The Marion County sheriff says a recent town hall meeting on youth violence is already beginning to yield results, and now he’s beginning to carry out a plant aimed to building on that success.
When Brian Abron attended the youth violence town hall meeting at Eastern Star Church in Indianapolis last week, the 27-year-old man said he made a decision to leave a life of street crime behind.
“It’s a time where you say enough is enough,” Abron said. “Instead of being part of the problem, I’d rather be the solution to the problem.”
Abron says he began drug dealing when he was 13. Now, 14 years later, he says it’s easier than ever for children to get into it and get their hands on illegal guns.
“It’s like you can go to McDonald’s to get some food, you can go knock on a door and get a gun,” Abron said.
Abron spent time in prison for drug dealing and possession in the early 2000’s, only to return to his old ways.
He just recently decided to make a change after learning that he was going to become a father. He attended last week’s meeting and decided to turn in his guns, including a semi-automatic rifle and 100 round clip, to the Marion County Sheriff.
“He indicated to me that there could be several more coming,” Sheriff John Layton said. “He thinks that he can get a lot more of them off the street.”
Layton is now working with Abron and several area pastors and jail chaplains in hopes of finding a way to raise funds for a potential gun buy back program, which would entice more people to come forward.
The meeting between the faith-based community and Sheriff Layton was spearheaded by the leader of the First Christian Baptist Church in Indianapolis. Last spring, there was a SWAT standoff at the church after Bishop Damon Roach’s grandson shot at him inside the church. Roach was not hurt, but he says he was forever changed.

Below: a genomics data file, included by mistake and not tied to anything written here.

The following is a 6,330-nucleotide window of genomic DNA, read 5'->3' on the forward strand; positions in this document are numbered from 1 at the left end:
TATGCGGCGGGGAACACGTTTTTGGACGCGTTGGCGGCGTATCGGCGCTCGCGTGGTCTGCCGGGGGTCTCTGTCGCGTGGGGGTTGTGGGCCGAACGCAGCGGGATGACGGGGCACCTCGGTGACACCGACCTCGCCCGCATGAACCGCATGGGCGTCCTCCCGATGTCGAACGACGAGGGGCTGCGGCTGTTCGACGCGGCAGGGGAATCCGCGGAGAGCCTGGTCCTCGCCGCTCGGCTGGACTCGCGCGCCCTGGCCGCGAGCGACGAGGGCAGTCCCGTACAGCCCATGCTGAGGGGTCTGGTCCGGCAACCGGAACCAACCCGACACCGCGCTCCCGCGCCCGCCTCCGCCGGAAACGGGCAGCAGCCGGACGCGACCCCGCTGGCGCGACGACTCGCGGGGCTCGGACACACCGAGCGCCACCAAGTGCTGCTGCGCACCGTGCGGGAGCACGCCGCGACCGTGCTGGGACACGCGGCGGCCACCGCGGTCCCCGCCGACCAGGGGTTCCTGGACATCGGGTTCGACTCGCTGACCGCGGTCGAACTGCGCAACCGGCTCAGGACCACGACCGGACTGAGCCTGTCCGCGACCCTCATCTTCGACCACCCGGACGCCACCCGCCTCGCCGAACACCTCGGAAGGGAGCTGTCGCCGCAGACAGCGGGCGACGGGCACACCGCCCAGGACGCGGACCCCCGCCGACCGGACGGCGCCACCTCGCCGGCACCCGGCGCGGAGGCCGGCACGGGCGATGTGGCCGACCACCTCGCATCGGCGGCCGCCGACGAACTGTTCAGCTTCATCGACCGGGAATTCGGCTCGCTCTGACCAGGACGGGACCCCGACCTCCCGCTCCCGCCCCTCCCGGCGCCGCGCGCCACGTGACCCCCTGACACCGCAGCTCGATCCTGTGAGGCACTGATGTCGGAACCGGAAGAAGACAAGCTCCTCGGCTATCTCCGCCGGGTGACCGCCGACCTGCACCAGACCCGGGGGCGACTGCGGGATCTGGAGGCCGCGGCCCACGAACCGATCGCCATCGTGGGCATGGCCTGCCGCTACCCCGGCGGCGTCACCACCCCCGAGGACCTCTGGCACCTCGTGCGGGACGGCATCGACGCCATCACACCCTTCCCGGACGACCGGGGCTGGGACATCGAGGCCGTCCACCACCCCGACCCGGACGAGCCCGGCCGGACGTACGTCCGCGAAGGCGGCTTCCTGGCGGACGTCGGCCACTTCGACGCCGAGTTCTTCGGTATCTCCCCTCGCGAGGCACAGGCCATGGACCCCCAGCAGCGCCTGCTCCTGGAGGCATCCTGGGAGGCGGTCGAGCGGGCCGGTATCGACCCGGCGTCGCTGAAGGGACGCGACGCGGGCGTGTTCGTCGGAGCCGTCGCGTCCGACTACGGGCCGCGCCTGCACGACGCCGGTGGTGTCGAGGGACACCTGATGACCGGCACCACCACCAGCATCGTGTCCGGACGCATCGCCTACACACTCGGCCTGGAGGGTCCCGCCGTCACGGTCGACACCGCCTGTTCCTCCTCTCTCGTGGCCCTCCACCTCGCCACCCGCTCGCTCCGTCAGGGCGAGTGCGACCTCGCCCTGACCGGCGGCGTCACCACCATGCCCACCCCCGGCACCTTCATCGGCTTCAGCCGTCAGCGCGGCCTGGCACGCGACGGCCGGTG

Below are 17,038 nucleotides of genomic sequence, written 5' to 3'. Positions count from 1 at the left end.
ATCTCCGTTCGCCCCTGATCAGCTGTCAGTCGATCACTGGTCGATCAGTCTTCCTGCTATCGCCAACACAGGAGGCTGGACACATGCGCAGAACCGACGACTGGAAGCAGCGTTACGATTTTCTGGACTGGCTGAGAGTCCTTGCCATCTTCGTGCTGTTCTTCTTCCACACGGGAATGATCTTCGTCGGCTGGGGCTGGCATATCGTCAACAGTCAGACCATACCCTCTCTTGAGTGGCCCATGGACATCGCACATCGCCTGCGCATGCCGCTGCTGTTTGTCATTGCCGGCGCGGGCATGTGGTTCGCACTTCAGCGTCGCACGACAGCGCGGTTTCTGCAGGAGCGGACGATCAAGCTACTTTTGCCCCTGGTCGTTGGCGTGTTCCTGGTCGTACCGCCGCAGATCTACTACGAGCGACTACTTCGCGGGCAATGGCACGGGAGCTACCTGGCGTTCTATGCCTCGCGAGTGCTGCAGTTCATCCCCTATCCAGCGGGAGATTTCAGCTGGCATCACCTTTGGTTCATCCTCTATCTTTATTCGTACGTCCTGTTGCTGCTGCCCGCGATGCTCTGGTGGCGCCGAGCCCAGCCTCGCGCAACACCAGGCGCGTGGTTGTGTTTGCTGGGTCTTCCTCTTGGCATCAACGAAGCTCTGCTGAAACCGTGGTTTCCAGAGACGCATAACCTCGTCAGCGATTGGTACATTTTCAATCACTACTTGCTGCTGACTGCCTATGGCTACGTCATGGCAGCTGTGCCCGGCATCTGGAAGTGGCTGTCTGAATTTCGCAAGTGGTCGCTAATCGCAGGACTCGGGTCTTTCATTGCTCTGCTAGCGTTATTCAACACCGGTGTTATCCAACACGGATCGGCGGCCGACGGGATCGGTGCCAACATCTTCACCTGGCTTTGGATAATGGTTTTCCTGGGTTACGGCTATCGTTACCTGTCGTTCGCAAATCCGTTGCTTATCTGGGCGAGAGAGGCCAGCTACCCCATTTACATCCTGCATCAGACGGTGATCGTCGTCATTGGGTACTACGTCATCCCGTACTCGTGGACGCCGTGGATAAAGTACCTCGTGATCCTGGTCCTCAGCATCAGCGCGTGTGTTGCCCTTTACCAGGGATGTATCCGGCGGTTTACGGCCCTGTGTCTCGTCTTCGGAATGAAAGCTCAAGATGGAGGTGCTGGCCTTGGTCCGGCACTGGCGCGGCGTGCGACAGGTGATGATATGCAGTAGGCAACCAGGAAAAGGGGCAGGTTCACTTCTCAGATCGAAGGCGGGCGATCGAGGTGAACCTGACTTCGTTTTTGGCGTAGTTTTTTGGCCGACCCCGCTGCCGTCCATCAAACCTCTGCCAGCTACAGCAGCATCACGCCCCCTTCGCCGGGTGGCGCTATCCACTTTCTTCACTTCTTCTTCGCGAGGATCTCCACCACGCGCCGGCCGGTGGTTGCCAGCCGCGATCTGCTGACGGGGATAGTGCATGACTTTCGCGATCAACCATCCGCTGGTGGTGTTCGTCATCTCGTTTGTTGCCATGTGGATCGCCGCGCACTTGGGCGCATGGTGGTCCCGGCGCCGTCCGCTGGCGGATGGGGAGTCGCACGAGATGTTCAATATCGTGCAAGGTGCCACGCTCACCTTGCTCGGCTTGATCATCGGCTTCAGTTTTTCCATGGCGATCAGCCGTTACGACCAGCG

“This sanctuary I almost lost my life in because of an illegal gun,” Roach said.
Sheriff Layton says his plans don’t stop with guns and they extend beyond the faith-based community. He says he’s already begun asking deputies to talk to local businesses during their shifts, and ask them to consider hiring young people.
“All I’m asking my deputies to do is go back to these people and tell them to give a kid a chance,” Layton said.
First Christian Baptist Church is also getting on board with that effort. The church has a beauty and barber school inside and several instructors say they’re willing to volunteer their time.
“So we’re willing to make our building available, our school available, and the course we’re willing to do for free to get these young folks,” Bishop Roach said. “We have to give them something to do.”
Abron says that’s important because when he was young he says he didn’t have anyplace or anyone to turn to.
“I didn’t have no guidance,” Abron said. “So what I seen as a kid, that’s what I wanted to be.”
“What I want to show is that (those kids) are accepted by the sheriff, they’re accepted by the citizens of Marion County that own businesses, that we’re accepting them too,” Sheriff Layton said.
Abron says he’s planning to help motivate other young people to give up lives of crime and turn their lives around. Sheriff Layton says he’ll be meeting with the pastors again soon to begin looking into ways to involve the entire community and to raise money for a gun buy back program.
Layton says he’s heard very little from the Indianapolis Metropolitan Police Department regarding partnering on solutions, but he says he remains open to working together. He also plans to attend the next town hall meeting on the west side in the coming weeks.